Role of DNA-dependent protein kinase in neuronal survival.
Chechlacz M., Vemuri MC., Naegele JR.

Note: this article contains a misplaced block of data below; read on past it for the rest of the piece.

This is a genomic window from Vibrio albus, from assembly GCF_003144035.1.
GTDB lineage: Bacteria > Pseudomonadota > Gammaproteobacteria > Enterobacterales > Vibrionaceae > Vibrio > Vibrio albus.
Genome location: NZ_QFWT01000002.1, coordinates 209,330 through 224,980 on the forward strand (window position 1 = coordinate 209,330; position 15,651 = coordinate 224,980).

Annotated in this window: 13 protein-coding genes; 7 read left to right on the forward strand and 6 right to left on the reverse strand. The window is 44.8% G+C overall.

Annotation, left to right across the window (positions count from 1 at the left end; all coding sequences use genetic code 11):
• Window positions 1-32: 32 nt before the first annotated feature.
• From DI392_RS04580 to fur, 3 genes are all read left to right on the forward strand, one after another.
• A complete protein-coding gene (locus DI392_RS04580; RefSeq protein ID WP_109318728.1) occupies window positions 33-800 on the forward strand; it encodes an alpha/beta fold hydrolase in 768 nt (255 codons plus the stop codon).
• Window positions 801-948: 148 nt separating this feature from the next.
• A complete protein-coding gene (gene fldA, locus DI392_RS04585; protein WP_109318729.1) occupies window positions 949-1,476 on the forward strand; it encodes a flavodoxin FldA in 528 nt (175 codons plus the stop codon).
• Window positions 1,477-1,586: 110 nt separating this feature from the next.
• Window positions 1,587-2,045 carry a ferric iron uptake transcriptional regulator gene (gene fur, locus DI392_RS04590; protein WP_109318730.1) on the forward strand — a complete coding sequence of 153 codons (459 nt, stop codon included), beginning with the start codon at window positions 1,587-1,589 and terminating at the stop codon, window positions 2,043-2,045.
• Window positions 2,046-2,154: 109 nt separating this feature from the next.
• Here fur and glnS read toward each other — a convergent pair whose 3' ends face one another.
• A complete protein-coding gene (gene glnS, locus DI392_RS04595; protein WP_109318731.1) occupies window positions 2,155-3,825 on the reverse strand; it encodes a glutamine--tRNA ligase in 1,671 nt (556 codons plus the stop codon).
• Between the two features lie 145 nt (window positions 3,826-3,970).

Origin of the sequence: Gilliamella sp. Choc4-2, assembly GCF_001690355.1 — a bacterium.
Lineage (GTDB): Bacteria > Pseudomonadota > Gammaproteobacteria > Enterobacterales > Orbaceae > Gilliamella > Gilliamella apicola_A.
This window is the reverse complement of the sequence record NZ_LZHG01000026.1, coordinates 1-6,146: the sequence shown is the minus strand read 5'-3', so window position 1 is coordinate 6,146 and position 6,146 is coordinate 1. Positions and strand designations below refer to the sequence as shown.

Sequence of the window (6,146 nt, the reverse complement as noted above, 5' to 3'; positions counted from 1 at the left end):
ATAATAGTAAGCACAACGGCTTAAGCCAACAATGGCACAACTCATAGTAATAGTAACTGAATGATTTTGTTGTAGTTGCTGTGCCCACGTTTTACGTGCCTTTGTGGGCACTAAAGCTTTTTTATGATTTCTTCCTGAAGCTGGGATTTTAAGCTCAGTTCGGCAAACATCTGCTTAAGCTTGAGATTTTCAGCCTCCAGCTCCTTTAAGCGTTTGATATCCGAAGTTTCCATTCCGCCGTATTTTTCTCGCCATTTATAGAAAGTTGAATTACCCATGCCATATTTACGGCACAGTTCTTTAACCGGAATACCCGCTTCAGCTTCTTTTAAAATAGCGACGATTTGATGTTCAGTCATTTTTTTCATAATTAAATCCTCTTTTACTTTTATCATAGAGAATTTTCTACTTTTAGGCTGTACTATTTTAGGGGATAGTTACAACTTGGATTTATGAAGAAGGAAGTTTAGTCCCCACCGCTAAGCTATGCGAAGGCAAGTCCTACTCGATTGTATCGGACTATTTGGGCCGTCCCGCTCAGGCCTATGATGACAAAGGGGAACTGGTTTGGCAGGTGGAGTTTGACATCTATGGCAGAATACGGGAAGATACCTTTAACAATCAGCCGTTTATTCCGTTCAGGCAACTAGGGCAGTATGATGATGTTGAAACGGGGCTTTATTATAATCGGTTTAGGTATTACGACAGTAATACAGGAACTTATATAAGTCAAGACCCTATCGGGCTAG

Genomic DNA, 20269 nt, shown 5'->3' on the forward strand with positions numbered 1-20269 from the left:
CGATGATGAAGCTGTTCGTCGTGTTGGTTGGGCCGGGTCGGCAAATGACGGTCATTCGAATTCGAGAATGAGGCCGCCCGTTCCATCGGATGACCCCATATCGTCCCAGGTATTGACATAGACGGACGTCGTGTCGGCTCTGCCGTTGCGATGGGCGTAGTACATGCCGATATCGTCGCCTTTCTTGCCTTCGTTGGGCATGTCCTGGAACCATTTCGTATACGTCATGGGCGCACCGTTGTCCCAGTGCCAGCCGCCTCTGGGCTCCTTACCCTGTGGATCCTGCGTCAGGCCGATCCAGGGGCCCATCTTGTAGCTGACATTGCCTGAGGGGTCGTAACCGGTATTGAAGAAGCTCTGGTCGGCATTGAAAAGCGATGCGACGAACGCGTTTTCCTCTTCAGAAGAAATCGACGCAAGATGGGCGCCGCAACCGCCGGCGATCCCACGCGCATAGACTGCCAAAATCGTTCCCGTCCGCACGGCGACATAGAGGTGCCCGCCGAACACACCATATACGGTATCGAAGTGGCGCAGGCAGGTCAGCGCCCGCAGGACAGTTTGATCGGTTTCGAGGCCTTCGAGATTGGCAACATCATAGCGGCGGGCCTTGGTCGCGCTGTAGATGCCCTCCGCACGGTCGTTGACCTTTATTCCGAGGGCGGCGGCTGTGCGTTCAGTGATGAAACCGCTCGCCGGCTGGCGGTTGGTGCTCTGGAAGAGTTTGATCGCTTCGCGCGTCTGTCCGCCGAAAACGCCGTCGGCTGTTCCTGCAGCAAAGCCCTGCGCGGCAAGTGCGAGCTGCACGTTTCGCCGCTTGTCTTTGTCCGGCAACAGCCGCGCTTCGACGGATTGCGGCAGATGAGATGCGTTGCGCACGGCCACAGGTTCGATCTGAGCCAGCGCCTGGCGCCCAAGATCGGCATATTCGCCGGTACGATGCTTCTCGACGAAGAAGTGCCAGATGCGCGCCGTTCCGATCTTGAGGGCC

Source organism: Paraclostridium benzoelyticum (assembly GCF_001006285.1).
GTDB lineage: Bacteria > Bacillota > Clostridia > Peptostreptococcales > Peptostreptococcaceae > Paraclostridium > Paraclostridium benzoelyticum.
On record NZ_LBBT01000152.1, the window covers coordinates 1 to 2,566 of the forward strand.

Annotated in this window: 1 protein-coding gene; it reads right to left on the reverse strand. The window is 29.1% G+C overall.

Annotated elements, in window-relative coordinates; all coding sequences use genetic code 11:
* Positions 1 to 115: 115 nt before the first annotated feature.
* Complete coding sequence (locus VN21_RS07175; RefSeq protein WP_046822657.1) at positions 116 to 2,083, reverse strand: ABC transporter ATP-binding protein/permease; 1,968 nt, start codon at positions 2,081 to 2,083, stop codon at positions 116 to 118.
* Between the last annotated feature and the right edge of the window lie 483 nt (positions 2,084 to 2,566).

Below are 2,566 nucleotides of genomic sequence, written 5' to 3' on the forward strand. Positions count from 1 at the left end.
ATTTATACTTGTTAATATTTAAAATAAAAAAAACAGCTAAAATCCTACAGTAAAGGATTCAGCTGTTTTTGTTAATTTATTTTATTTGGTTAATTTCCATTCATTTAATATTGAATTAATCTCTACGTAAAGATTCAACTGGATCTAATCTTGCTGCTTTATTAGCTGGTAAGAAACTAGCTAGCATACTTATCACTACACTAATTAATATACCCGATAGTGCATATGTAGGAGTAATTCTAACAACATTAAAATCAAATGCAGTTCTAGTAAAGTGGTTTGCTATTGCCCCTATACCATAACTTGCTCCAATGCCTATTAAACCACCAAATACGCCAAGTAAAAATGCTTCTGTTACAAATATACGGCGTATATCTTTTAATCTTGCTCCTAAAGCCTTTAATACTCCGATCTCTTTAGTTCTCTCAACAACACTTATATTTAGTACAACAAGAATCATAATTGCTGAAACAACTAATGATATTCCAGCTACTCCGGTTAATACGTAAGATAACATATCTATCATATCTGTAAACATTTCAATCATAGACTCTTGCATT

DNA-dependent protein kinase (DNA-PK) is a DNA repair enzyme composed of a DNA-binding component called Ku70/80 and a catalytic subunit called DNA-PKcs. Many investigators have utilized DNA-PKcs-deficient cells and cell lines derived from severe combined immunodeficiency (scid) mice to study DNA repair and apoptosis. However, little is known about the CNS of these mice. This study was carried out using primary neuronal cultures derived from the cerebral hemispheres of new-born wild-type and scid mice to investigate the effects of loss of DNA-PK function on neuronal maturation and survival. Purified neuronal cultures developed comparably in terms of neurite formation and expression of neuronal markers, but scid cultures showed a significant increase in the percentage of dying cells. Furthermore, when apoptosis was induced by staurosporine, scid neurons died more rapidly and in higher numbers. Apoptotic scid neurons exhibited nuclear condensation, DNA fragmentation and caspase-3 activation, but treatment with the general caspase inhibitor, N-benzyloxycarbonyl-Val-Ala-Asp-(O-methyl) fluoromethyl ketone did not prevent staurosporine-induced apoptosis. We conclude that a DNA-PK deficiency in cultured scid neurons may cause an accumulation of DNA damage and increased susceptibility to caspase-independent forms of programmed cell death.